Even without knowing what the typical water treatment facility looks like I’m fairly confident that this one in New York is an outstanding example. The only other water treatment plant I can think of that is worth mentioning is this one in Connecticut designed by Steven Holl. But this isn’t a comparison of the two projects, it’s just nice when infrastructure projects consider what they look like instead of just what they do.
In New York, the folks at Ennead Architects have been transforming the Newton Creek Wastewater Treatment Plant for decades, and they still aren’t done. It hasn’t quite taken as long as basalt column formation, but it’s still a project that can legally drink. Not that it would, infrastructure projects are typically sobering in their seriousness and lack of anything that doesn’t make sense to an engineer. But sometimes you get projects like this one that almost exaggerate their engineered-ness and look like the future. It doesn’t hurt that Ennead has been helped out by the likes of Vitto Acconci and George Trakas.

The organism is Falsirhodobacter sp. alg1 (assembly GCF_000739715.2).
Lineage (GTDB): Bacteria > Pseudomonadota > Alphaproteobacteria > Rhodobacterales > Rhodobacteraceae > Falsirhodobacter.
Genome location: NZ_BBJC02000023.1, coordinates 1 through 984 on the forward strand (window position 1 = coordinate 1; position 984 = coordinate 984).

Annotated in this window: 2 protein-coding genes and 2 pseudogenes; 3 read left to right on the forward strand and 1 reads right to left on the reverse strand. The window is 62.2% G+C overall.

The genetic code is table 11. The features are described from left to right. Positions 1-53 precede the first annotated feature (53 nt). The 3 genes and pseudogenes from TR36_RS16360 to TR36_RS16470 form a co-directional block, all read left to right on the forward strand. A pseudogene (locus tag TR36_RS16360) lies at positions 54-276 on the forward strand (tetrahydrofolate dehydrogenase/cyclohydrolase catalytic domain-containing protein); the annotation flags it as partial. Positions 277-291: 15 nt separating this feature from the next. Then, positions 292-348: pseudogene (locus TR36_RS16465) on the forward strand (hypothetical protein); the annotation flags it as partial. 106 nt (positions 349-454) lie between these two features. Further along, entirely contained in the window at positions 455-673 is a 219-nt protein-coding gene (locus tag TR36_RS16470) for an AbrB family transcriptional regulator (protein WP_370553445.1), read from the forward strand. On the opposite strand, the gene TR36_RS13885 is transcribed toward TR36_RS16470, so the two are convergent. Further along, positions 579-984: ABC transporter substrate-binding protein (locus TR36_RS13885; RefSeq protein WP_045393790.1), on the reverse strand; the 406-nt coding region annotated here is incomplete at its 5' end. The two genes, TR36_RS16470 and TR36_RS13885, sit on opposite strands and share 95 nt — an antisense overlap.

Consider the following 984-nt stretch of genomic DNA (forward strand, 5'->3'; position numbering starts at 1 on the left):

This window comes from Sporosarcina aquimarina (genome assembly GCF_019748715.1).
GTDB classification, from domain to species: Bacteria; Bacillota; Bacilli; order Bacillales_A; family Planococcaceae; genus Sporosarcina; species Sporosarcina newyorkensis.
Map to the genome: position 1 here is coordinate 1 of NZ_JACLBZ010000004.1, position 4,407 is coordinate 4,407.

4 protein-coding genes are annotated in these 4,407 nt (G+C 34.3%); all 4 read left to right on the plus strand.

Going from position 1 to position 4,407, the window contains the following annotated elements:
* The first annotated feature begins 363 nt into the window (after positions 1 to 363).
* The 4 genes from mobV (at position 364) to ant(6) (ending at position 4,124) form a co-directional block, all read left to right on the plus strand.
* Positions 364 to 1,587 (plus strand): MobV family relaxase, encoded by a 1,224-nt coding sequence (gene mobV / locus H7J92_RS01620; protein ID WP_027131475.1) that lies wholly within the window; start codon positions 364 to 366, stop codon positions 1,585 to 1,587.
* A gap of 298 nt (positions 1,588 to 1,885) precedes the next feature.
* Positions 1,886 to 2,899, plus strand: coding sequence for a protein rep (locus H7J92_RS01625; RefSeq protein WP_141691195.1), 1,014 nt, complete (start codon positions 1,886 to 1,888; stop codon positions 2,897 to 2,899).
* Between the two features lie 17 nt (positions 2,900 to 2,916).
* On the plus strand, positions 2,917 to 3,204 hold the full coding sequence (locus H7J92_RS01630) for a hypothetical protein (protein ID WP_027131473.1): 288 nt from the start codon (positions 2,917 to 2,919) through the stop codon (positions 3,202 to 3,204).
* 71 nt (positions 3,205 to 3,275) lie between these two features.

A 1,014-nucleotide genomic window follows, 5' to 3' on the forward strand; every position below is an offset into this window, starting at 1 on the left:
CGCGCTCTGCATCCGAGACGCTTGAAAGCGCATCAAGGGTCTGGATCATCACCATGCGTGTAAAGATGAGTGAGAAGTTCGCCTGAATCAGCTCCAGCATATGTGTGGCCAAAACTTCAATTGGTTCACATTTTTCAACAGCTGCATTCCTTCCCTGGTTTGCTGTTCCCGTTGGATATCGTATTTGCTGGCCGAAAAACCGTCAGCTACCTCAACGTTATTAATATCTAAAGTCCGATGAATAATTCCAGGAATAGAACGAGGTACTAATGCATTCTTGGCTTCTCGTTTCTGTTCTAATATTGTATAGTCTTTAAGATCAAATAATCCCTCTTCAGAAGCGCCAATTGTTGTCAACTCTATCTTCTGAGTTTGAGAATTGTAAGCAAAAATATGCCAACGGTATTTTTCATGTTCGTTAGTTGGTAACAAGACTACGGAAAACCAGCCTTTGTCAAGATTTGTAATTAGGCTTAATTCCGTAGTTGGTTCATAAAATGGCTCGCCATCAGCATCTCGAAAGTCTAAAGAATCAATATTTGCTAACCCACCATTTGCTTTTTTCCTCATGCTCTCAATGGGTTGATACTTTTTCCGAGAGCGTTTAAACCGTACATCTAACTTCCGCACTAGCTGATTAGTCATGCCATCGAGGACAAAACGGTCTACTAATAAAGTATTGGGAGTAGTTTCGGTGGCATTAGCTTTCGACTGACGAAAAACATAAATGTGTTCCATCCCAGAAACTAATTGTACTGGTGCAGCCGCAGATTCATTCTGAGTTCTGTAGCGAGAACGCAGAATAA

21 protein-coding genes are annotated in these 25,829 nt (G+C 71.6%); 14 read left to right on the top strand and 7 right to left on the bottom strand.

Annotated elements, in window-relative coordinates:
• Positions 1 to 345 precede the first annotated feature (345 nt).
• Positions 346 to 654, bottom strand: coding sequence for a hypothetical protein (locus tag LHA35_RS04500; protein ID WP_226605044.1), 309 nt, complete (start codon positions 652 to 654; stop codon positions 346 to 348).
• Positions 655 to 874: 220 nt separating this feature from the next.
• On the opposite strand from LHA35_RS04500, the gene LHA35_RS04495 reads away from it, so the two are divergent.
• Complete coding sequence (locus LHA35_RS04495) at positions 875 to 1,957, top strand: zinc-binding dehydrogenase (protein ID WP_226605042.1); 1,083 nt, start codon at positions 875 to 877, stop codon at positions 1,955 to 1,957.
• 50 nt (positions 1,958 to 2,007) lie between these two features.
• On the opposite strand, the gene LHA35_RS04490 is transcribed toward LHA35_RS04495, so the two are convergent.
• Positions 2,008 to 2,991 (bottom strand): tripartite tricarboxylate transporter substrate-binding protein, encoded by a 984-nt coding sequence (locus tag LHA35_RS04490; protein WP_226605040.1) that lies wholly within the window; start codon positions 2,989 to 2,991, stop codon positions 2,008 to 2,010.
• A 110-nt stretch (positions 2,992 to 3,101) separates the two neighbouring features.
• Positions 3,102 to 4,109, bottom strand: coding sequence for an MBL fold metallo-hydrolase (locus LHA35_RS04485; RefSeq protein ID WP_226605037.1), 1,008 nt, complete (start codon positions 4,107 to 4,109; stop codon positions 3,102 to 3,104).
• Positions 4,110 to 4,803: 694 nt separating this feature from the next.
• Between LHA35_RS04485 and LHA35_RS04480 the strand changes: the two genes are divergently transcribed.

It’s still a waste water treatment plant with plenty of areas and processes I’d rather not see (or smell) happening. But there’s no reason why large infrastructure projects have to be relegated to looking like places engineered to be ugly. There are plenty of bridges that get the architect treatment; they span waterways in graceful or sometimes flamboyant feats of engineering, but places like wastewater treatment plants are usually out of sight. I guess I was surprised when I came across this project and thought “what a nice place to clean putrid water.”